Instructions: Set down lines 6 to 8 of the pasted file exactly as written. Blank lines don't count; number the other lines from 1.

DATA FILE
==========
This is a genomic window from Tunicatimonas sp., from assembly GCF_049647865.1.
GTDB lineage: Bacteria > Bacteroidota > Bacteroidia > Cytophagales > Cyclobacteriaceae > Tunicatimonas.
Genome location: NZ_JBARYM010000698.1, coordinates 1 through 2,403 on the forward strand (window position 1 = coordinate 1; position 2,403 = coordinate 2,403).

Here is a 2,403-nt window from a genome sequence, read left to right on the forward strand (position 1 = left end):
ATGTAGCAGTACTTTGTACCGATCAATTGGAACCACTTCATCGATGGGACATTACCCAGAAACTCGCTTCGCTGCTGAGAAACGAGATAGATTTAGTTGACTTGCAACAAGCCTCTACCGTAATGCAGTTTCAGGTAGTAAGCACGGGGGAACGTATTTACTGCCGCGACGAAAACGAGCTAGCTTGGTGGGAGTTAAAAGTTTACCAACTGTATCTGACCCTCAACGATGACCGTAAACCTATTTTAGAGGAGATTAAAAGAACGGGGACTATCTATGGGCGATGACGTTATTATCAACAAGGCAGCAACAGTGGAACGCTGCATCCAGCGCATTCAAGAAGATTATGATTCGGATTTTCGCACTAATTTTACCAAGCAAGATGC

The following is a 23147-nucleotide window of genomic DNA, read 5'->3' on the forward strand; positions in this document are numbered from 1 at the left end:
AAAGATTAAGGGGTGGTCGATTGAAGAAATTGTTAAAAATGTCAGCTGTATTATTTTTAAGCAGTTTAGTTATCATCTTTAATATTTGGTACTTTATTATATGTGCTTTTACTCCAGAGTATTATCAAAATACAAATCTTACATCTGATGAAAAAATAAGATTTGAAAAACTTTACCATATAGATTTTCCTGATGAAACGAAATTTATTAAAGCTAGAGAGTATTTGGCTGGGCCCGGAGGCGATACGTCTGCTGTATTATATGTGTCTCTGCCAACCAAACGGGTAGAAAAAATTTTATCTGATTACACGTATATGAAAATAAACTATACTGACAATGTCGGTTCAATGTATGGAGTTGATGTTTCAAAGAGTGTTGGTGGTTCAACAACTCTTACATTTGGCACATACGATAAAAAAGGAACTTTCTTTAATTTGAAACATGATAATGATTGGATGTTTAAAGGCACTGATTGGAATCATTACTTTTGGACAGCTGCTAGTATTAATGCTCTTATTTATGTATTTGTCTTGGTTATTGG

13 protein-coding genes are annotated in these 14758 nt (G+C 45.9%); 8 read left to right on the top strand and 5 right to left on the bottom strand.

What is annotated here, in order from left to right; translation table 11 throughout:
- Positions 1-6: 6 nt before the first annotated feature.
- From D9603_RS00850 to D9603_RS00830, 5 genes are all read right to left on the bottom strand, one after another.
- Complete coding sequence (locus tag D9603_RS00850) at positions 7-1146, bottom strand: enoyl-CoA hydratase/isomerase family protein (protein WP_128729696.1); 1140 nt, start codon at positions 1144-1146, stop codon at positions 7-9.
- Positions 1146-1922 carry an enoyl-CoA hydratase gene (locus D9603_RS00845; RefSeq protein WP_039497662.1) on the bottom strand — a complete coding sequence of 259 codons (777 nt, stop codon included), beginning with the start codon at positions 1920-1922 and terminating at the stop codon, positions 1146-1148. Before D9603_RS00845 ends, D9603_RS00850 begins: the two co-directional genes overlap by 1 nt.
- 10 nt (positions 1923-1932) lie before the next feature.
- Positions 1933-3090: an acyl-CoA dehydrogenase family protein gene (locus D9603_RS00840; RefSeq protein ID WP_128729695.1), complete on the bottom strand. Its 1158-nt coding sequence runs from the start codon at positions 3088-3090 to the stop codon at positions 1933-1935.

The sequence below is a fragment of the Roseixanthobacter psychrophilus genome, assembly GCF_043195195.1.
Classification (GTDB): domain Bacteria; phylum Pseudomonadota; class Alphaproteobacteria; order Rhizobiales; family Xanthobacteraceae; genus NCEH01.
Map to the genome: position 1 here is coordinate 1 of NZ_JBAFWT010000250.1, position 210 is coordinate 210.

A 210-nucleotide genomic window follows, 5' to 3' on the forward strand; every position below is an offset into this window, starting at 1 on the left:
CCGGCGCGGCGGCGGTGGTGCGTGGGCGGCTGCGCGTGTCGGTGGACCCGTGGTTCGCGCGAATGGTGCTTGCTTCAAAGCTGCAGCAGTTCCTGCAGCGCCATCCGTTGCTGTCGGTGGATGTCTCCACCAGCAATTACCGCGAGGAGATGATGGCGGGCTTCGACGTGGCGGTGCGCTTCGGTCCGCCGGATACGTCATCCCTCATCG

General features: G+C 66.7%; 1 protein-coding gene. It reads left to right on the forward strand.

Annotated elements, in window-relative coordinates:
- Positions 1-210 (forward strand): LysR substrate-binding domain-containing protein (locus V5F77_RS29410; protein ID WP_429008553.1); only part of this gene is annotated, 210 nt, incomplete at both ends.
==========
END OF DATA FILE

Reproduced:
The following is a 23147-nucleotide window of genomic DNA, read 5'->3' on the forward strand; positions in this document are numbered from 1 at the left end:
AAAGATTAAGGGGTGGTCGATTGAAGAAATTGTTAAAAATGTCAGCTGTATTATTTTTAAGCAGTTTAGTTATCATCTTTAATATTTGGTACTTTATTATATGTGCTTTTACTCCAGAGTATTATCAAAATACAAATCTTACATCTGATGAAAAAATAAGATTTGAAAAACTTTACCATATAGATTTTCCTGATGAAACGAAATTTATTAAAGCTAGAGAGTATTTGGCTGGGCCCGGAGGCGATACGTCTGCTGTATTATATGTGTCTCTGCCAACCAAACGGGTAGAAAAAATTTTATCTGATTACACGTATATGAAAATAAACTATACTGACAATGTCGGTTCAATGTATGGAGTTGATGTTTCAAAGAGTGTTGGTGGTTCAACAACTCTTACATTTGGCACATACGATAAAAAAGGAACTTTCTTTAATTTGAAACATGATAATGATTGGATGTTTAAAGGCACTGATTGGAATCATTACTTTTGGACAGCTGCTAGTATTAATGCTCTTATTTATGTATTTGTCTTGGTTATTGG

13 protein-coding genes are annotated in these 14758 nt (G+C 45.9%); 8 read left to right on the top strand and 5 right to left on the bottom strand.